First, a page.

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Hakalau Forest National Wildlife Refuge Complex

Map of Hakalau Island

small state map showing location

Hakalau, Hawaii

Map the Hakalau Island with numbered locations

(1) Kipuka 21
This small, beautiful island of rain forest vegetation amid lava flows is easily accessible along the Saddle Road (Highway 200). Pull off the north side of the roadway between mile posts 21 and 22. Walk across the lava flow to the edge of the forest and search the mid canopy for 'oma'o and 'elepaio. Look for red blossoms in the 'ohi'a trees and watch carefully for nectar feeding birds such as 'apapane, i'iwi, and 'amakihi. The 'akepa and Hawaii creeper are also occasionally seen here.

(2) Powerline Road & Pu'u O'o Trail
The Power Line Road(PLR) intersects with the Saddle Road between mile posts 22 and 23. Park just past the PLR sign marking the entrance to a primitive road heading south across the jumbled lava. Forested kipukas, islands of vegetation, dot the barren landscape. One to three miles down the road, walk across the pahoehoe lava and into the kiuka to see common native forest birds as well as four endangered forest birds--'akepa, 'akiapola'au, Hawaii creeper, and 'io. Nene also nest in the area and are sometimes seen flying overhead. About a half mile west of Power Line Road, the Pu'u O'o Trail works its way 3 to 4 miles through kipukas of various sizes. Most of the common native forest birds can be seen along this trail.

(3) Pu'u La'au
Approximately 40 miles from Hilo on the Saddle Road, the Pu'u La'au Road heads up Mauna Kea to the north. This gravel and dirt road is only accessible by four-wheel-drive vehicles or by foot. The road eventually climbs to 11,000 feet on the southwest side of Mauna Kea. The dry forest habitat is part of the mamane'naio forest community. Watch for pueo gliding low over the slopes and for the endangered palila and the Mauna Kea 'elepaio amongst the native vegetation. Permission from the Hawaii Department of Land and Natural Resources must by acquired prior to entering the area. For information, call (808) 933-4221 on weekdays.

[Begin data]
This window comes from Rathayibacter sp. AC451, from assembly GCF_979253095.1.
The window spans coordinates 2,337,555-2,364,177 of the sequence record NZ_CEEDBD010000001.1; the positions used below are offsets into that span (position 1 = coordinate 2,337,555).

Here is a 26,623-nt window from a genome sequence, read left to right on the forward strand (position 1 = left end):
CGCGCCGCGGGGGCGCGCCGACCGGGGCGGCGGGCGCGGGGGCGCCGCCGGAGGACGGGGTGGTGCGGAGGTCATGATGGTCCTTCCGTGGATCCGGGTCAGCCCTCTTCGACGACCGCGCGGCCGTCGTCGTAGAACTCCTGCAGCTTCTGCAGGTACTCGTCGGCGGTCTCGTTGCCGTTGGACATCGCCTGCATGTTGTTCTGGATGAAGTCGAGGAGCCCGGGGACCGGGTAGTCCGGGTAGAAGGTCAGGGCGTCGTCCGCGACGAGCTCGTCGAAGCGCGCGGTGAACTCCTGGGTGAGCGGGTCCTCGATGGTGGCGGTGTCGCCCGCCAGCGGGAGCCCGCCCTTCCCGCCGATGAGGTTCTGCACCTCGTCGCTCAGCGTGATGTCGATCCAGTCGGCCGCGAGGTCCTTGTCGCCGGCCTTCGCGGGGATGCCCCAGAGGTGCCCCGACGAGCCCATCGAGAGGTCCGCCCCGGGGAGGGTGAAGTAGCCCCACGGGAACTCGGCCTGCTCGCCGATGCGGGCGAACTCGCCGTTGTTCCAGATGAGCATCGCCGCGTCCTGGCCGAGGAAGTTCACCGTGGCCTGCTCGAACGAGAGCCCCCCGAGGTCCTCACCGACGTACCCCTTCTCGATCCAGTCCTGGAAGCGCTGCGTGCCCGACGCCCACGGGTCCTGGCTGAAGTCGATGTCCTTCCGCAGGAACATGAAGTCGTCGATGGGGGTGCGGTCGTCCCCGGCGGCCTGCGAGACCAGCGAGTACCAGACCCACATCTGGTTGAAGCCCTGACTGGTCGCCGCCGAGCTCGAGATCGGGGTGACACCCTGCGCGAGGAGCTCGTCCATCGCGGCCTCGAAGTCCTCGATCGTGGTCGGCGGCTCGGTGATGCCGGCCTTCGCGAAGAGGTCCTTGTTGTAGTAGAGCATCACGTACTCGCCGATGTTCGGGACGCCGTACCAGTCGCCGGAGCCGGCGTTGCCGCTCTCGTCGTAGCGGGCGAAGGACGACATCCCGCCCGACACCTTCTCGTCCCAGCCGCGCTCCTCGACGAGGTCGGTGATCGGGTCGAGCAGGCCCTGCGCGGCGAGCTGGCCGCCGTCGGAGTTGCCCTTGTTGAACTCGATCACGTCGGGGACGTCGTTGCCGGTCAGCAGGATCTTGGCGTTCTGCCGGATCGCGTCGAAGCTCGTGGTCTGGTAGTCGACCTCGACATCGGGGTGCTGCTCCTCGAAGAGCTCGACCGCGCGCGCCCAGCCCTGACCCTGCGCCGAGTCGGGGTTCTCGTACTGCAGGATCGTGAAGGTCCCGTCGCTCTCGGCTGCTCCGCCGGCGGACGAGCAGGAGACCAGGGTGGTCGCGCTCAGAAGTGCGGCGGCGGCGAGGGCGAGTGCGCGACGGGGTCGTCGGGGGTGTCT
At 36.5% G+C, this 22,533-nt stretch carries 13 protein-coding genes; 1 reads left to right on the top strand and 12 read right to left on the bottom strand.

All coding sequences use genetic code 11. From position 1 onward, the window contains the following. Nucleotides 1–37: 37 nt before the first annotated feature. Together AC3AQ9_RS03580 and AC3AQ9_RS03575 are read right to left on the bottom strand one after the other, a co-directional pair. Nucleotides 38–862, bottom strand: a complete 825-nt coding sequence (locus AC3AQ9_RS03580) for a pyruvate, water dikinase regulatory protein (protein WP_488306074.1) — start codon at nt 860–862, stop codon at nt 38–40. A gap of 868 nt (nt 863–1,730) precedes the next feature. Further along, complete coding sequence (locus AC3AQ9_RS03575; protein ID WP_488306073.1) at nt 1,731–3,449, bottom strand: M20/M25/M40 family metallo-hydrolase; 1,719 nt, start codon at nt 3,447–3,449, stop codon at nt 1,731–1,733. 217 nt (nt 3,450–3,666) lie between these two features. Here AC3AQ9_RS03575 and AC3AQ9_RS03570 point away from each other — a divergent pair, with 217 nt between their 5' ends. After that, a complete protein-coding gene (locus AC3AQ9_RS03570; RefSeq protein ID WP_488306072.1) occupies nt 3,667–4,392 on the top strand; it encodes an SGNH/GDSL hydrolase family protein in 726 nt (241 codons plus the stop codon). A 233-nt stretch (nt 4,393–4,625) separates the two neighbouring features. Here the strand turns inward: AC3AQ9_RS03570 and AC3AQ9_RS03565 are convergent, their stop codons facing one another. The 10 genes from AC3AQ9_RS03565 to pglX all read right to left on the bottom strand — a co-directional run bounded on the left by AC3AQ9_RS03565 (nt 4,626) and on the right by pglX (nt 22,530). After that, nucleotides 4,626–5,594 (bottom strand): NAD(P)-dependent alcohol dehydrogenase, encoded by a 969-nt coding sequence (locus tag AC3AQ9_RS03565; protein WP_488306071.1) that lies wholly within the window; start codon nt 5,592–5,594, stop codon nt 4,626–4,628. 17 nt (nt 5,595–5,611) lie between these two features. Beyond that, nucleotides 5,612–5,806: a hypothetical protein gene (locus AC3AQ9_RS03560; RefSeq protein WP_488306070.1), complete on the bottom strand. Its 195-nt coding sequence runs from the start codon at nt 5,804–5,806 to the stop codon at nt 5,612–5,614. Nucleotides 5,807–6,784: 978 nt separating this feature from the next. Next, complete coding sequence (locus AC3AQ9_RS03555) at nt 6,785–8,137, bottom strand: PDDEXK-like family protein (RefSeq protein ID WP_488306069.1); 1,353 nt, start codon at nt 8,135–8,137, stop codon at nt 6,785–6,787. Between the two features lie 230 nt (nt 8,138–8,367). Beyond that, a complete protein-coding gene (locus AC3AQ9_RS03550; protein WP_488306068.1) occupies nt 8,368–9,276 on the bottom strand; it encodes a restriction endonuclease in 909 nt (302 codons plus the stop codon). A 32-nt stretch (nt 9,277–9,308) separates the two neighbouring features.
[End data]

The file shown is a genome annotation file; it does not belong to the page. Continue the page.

(4) Hawaii Volcanoes NP & Mauna Loa Road(Strip Road)
Take Highway 11 to Mauna Loa Road and continue 10 miles to the Mauna Loa summit trailhead. All the common native forest birds are found in the area, although densities are low.

(5) Bird Park
The 1-mile loop trail in the Bird Park(Kipuka Puaulu) features native plants found nowhere else. Native birds are uncommon but exotic birds such as the house finch, northern cardinal, Japanese white-eye, kalij pheasant, melodious laughing-thrush, and red-billed leiothrix are often observed.

(6) Thurston Lava Tube/Kilauea Iki Trail
Trails lead through both of these interesting areas that are home to native forest birds. 'Apapane are usually abundant.

(7) Kaloko-Honokohau National Historic Park
The Aimakapa and Kaloko Ponds are home to many water birds, including the Hawaiian coot, Hawaiian stilt, and migrants such as shovelers, pintails, and scaup. Check with the park office for viewing tips and access rules. Shorebirds, including ruddy turnstones, wandering tattlers, and golden plovers, may be seen from the beach-walk trail.

(8) Waiakea Pond, Hilo
Inland from Hilo Bay is a large pond where migrant water birds and shorebirds are frequently seen. Picnic sites and large grassy areas are available for public enjoyment.

(9) Lokoaka Pond, Keaukaha, Hilo
Take Kalanianaole Avenue past Hilo Harbor and watch for the large pond on the right. Migrant water birds and shorebirds are frequently seen in this area.

Return to Bird Checklist for the Hakalau Forest NWR Complex

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